Black Voting Rights: Black Americans Were Lynched And Disenfranchised By Democrats
Black Then | Long Before Selma, Octavius Catto, A Pioneer Of Black Assertion In Philadelphia, Led The Fight For Black Voting Rights
A Rare Victory for Black Voting Rights in the South
"Selma" provides a snapshot of the SCLC and SNCC efforts to end suppression of Black voting rights in the South via the Selma to Montgomery marches of 1965.
52 years ago, this speech changed the course of black voting rights in America | Medium Fannie Lou Hamer was ‘sick and tired of being sick and tired,’ and she told the 1964 Democratic National Convention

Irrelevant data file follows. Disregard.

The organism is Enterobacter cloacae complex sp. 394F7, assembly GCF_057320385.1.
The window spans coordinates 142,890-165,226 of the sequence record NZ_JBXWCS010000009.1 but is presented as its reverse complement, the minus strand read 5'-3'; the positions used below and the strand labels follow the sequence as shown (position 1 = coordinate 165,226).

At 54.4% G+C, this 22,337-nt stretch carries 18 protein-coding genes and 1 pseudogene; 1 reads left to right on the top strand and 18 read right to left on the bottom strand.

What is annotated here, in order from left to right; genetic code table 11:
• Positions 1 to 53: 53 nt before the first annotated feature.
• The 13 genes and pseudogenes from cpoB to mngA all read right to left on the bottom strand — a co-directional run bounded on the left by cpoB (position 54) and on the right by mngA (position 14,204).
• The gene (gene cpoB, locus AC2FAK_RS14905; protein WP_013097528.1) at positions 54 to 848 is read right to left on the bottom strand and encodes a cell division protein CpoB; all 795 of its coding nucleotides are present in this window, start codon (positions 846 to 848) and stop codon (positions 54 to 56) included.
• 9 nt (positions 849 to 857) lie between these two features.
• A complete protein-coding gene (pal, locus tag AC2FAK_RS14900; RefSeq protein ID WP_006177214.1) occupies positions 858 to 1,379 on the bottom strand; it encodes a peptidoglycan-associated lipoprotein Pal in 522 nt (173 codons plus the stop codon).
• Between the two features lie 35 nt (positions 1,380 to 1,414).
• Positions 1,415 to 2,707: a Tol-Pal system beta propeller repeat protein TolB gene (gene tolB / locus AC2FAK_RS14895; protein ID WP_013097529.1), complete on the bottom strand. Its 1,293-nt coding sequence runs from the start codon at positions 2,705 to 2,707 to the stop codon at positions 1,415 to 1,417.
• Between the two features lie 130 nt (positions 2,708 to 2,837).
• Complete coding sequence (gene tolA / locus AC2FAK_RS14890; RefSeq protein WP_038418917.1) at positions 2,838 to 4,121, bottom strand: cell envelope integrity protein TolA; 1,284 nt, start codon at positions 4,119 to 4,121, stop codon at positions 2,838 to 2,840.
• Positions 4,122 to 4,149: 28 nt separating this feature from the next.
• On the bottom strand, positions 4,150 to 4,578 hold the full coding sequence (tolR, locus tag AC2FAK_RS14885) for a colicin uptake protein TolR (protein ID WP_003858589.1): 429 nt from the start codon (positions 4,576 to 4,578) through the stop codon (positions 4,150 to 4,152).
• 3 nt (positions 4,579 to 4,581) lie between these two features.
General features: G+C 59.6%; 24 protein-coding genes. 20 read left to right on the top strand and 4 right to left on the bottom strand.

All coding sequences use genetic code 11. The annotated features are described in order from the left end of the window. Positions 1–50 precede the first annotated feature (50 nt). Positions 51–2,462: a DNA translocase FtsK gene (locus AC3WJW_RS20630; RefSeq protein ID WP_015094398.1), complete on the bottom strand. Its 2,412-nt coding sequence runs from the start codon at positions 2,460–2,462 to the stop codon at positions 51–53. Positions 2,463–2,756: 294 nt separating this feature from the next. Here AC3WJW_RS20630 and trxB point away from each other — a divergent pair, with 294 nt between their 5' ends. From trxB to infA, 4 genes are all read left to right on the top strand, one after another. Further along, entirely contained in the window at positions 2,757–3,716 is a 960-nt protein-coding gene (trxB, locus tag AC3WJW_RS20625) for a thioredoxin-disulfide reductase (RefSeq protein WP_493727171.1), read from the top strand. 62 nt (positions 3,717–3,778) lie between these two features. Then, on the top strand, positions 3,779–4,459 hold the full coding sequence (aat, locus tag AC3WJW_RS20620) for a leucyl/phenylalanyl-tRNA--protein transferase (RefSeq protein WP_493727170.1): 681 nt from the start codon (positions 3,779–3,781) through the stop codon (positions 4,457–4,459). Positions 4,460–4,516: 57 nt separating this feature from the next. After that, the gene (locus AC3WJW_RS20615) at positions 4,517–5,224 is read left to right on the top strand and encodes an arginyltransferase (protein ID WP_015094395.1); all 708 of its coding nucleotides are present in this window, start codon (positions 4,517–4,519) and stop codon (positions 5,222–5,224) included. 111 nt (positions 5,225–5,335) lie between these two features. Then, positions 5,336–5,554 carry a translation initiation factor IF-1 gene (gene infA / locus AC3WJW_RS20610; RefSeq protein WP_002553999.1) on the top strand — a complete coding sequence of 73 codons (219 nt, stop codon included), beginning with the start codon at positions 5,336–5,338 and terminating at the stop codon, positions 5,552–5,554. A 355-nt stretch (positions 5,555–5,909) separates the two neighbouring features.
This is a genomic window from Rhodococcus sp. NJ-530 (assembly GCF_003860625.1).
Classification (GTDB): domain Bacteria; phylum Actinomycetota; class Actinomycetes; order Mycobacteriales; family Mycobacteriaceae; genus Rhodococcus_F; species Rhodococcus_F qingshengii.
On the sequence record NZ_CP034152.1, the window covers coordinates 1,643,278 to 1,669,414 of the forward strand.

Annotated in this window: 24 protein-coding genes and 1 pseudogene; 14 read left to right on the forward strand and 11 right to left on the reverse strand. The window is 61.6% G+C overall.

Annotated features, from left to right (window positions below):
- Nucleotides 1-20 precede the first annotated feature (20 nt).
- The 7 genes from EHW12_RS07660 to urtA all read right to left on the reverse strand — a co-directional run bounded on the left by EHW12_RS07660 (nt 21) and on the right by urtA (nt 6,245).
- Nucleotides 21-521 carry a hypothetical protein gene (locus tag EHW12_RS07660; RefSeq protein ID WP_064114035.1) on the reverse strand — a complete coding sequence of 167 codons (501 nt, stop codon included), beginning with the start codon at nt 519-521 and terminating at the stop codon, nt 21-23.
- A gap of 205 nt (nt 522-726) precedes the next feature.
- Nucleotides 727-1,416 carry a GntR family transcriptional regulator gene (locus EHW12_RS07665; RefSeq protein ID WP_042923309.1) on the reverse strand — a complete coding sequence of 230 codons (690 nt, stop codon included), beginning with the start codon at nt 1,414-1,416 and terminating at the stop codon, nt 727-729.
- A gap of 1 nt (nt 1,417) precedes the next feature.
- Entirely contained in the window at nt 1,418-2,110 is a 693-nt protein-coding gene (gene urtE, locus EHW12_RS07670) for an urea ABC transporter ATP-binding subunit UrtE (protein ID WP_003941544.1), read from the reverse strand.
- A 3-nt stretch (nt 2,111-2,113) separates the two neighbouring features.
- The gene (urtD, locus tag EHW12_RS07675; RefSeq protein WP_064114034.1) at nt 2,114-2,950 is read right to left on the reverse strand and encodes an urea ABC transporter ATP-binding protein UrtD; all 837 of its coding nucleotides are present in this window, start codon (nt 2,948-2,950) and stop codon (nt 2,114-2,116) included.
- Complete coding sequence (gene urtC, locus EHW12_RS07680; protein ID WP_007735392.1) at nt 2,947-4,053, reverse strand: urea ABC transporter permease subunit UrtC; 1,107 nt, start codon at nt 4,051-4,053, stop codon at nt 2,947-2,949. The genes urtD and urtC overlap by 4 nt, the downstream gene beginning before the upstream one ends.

Sister Antona Ebo, a Franciscan nun who marched across the Selma Bridge in 1965
The NAACP is also arguing that the legislature intentionally waited until the Supreme Court struck down key protections in the Voting Rights Act before going forward with the ID law.
MONTGOMERY, Ala. — In March 1965, participants in a march for black voting rights march in Alabama. Dr Martin Luther King led the march from Selma, Ala. to the state capital in Montgomery.
March 1965: American civil rights demonstrators, led by Dr Martin Luther King, approach the Capitol Building in Montgomery, Ala. at the end of their march for black voting rights from Selma, Ala.